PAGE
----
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1.

Stem Cells

Relatively undifferentiated cells that retain the ability to divide and proliferate throughout postnatal life to provide progenitor cells that can differentiate into specialized cells.

Year introduced: 1984

2.

Mesenchymal Stem Cells

Mesenchymal stem cells, also referred to as multipotent stromal cells or mesenchymal stromal cells are multipotent, non-hematopoietic adult stem cells that are present in multiple tissues, including BONE MARROW; ADIPOSE TISSUE; and WHARTON JELLY. Mesenchymal stem cells can differentiate into mesodermal lineages, such as adipocytic, osteolytic and chondrocytic.

Year introduced: 2019

3.

Neural Stem Cells

Self-renewing cells that generate the main phenotypes of the nervous system in both the embryo and adult. Neural stem cells are precursors to both NEURONS and NEUROGLIA.

Year introduced: 2011

4.

Induced Pluripotent Stem Cells

Cells from adult organisms that have been reprogrammed into a pluripotential state similar to that of EMBRYONIC STEM CELLS.

Year introduced: 2010

5.

Embryonal Carcinoma Stem Cells

The malignant stem cells of TERATOCARCINOMAS, which resemble pluripotent stem cells of the BLASTOCYST INNER CELL MASS. The EC cells can be grown in vitro, and experimentally induced to differentiate. They are used as a model system for studying early embryonic cell differentiation.

Year introduced: 2008

6.

Adult Stem Cells

Tissue-specific stem cells (also known as Somatic Stem Cells) that appear during fetal development and remain in the body throughout life. The key functions of adult stem cells are to maintain and repair the specific tissues where they reside (e.g. skin or blood).

Year introduced: 2007

7.

Fetal Stem Cells

Cells derived from a FETUS that retain the ability to divide, proliferate and provide progenitor cells that can differentiate into specialized cells.

Year introduced: 2007

8.

Embryonic Stem Cells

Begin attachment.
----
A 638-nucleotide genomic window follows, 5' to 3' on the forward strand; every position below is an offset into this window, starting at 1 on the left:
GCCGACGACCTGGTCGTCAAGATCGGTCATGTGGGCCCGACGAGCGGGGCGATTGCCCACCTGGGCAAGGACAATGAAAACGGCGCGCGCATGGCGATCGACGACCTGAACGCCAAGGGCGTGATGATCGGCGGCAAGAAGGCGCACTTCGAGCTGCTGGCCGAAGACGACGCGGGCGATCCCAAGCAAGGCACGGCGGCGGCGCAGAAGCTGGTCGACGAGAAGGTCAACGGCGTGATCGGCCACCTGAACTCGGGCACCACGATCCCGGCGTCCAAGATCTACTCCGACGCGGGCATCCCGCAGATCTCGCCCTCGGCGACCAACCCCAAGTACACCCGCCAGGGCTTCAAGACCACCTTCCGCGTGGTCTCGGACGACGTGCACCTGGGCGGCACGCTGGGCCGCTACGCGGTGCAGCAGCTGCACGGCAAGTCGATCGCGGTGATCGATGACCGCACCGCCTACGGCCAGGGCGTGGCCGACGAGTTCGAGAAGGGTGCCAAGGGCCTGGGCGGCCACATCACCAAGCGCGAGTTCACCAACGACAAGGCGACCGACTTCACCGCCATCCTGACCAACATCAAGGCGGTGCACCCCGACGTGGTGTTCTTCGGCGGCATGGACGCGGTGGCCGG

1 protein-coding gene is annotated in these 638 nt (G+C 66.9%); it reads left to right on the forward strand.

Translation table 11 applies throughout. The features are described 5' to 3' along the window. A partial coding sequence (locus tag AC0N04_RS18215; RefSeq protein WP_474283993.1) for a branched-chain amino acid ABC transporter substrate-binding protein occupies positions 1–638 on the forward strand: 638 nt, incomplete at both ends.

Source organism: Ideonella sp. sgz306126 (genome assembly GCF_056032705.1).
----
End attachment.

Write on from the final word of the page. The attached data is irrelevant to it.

Cells derived from the BLASTOCYST INNER CELL MASS which forms before implantation in the uterine wall. They retain the ability to divide, proliferate and provide progenitor cells that can differentiate into specialized cells.

Year introduced: 2007

9.

Pluripotent Stem Cells

Cells that can give rise to cells of the three different GERM LAYERS.

Year introduced: 2003

10.

Multipotent Stem Cells

Specialized stem cells that are committed to give rise to cells that have a particular function; examples are MYOBLASTS; MYELOID PROGENITOR CELLS; and skin stem cells. (Stem Cells: A Primer [Internet]. Bethesda (MD): National Institutes of Health (US); 2000 May [cited 2002 Apr 5]. Available from: http://www.nih.gov/news/stemcell/primer.htm)

Year introduced: 2003

11.

Totipotent Stem Cells

Single cells that have the potential to form an entire organism. They have the capacity to specialize into extraembryonic membranes and tissues, the embryo, and all postembryonic tissues and organs. (Stem Cells: A Primer [Internet]. Bethesda (MD): National Institutes of Health (US); 2000 May [cited 2002 Apr 5]. Available from: http://www.nih.gov/news/stemcell/primer.htm)

Year introduced: 2003

12.

Neoplastic Stem Cells

Highly proliferative, self-renewing, and colony-forming stem cells which give rise to NEOPLASMS.

Year introduced: 2008 (1984)

13.

Hematopoietic Stem Cells

Progenitor cells from which all blood cells derived. They are found primarily in the bone marrow and also in small numbers in the peripheral blood.

Year introduced: 1972(1971)

14.

Oogonial Stem Cells

Primordial germ cells found in embryonic OOGONIA and postnatal OVARIES.

Year introduced: 2017(2014)

15.

Adult Germline Stem Cells

Progenitor stem cells found in the testicles.

Year introduced: 2017(1994)

16.

Peripheral Blood Stem Cells

Hematopoietic stem cells found in peripheral blood circulation.

Year introduced: 2017

17.

Mouse Embryonic Stem Cells

PLURIPOTENT STEM CELLS derived from the BLASTOCYST INNER CELL MASS of day 3.5 mouse embryos.

Year introduced: 2016

18.

Human Embryonic Stem Cells

A type of PLURIPOTENT STEM CELLS derived from early stage human embryos, up to and including the BLASTOCYST stage.

Year introduced: 2016

19.

Erythroid Precursor Cells

The cells in the erythroid series derived from MYELOID PROGENITOR CELLS or from the bi-potential MEGAKARYOCYTE-ERYTHROID PROGENITOR CELLS which eventually give rise to mature RED BLOOD CELLS. The erythroid progenitor cells develop in two phases: erythroid burst-forming units (BFU-E) followed by erythroid colony-forming units (CFU-E); BFU-E differentiate into CFU-E on stimulation by ERYTHROPOIETIN, and then further differentiate into ERYTHROBLASTS when stimulated by other factors.

Year introduced: 2009 (1990)

20.

Lymphoid Progenitor Cells

Stem cells from which B-LYMPHOCYTES; T-LYMPHOCYTES; NATURAL KILLER CELLS; and some DENDRITIC CELLS derive.

Year introduced: 2008

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